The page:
Tuvan Throat Singing & MIDI Theremin Jam

Sunday Synth Jams: Peter Pringle makes a return appearance with this awesome and bizarre Tuvan Throat Singing & Theremin jam.

Tuvan throat singing involves controlling the shape of the mouth and throat in order to emphasize specific overtones. This creates the effect that the performer is singing two notes at once.

Detail on the performance below.

via copperleaves:

Here is a short improv for Tuvan/Mongolian throat singing (a style known as “khoomei”) and MIDI theremin.

The instrument you see me holding in the video is called a “morin xuur” or “horse fiddle”. It is normally played with a bow but in this composition I pluck the strings and also drum my fingers on it to play rhythmic patterns.

I’m afraid I’m not a particularly good throat singer, but I do enjoy doing it a lot and I greatly admire the Tuvan and Mongolian musicians who are the real masters of it.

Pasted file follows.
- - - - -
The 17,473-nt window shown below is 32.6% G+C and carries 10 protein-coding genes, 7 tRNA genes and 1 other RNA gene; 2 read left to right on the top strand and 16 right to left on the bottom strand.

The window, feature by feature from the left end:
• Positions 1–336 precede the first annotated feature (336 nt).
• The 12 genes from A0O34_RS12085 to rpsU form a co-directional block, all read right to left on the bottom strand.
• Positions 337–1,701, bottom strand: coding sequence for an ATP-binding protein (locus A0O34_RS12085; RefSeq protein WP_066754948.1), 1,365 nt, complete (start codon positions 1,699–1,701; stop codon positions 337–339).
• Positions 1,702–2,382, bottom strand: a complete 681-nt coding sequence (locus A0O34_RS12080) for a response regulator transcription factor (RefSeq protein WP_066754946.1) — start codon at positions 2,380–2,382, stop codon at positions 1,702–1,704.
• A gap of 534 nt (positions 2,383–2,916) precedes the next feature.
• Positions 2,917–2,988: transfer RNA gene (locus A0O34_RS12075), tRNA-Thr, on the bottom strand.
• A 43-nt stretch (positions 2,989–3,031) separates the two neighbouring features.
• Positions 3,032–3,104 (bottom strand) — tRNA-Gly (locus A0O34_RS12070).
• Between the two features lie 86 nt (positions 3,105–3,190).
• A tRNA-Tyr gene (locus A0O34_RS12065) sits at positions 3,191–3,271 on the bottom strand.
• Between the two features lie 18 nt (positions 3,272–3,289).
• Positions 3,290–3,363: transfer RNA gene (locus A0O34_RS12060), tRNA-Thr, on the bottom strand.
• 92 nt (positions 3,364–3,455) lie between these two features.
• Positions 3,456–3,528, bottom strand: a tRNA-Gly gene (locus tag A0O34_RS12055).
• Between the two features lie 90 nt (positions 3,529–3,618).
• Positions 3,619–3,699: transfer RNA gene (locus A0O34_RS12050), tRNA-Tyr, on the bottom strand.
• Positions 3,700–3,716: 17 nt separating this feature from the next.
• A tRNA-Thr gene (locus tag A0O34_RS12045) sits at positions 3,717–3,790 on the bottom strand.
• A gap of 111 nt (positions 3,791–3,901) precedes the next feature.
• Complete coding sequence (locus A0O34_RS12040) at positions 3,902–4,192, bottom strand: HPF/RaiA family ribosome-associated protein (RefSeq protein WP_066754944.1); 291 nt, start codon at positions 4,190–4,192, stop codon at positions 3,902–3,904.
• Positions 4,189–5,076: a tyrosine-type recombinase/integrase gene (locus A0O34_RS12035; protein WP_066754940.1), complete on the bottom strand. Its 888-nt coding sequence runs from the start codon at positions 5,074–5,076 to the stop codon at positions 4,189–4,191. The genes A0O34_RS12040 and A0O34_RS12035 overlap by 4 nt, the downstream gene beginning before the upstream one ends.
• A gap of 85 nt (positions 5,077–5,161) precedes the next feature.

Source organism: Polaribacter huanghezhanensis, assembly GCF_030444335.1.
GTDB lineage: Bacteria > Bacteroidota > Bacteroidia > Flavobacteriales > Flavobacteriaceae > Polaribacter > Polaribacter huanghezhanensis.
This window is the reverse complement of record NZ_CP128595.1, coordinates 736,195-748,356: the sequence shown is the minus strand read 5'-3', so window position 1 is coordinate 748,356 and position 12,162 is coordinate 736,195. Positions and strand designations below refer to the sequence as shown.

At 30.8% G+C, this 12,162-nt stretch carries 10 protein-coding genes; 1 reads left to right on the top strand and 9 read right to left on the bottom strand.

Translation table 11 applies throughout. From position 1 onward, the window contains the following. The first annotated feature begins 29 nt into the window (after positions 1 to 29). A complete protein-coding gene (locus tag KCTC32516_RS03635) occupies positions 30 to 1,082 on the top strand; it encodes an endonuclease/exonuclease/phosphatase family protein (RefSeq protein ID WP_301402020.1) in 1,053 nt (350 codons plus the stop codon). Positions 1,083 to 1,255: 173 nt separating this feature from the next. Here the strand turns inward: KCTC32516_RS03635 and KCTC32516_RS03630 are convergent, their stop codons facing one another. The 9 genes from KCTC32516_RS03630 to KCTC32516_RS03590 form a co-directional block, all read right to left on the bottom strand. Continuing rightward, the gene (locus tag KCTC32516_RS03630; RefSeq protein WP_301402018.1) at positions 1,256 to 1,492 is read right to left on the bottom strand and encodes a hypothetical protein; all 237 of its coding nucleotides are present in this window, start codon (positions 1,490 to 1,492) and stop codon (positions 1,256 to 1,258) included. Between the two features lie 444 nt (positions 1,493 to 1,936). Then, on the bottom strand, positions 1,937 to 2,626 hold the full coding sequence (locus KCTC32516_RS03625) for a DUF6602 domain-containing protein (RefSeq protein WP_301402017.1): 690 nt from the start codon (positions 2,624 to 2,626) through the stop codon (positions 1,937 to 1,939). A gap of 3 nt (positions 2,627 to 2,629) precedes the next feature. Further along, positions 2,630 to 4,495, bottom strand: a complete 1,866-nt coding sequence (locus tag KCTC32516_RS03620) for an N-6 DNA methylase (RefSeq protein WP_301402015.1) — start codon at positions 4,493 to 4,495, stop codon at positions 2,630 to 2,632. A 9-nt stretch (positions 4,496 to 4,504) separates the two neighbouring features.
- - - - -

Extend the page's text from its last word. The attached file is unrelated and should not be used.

The MIDI theremin you see in this video is the Moog MIDI Ethervox.

4 thoughts on “Tuvan Throat Singing & MIDI Theremin Jam

  1. What a fake… probabely he can do throat singing, but not playing the theremin! At 2:31 the theremin plays something totally different then his hands are moving. .. so it’s playback only

    1. I especially enjoy the parts where his hands are not even moving yet the notes are changing.

      I had noticed the same thing with his “Theremin and EHX Talking Machine” video.

  2. Correct me if I’m wrong, but it looks to me like he’s using the theremin simply to control a synth that’s set to play only certain notes in a scale. My guess is that the wavering of notes when he’s not moving his hand is when his hand is right at the point right between two notes and the synth is jumping back and forth between the two.

    With that said, it seems obvious to me that he’s not doing any vibrato and the warbling flute sound is created entirely with a synth patch. If that’s what’s going on, then anyone could get up there and create a somewhat interesting tune.

Leave a Reply

Your email address will not be published. Required fields are marked *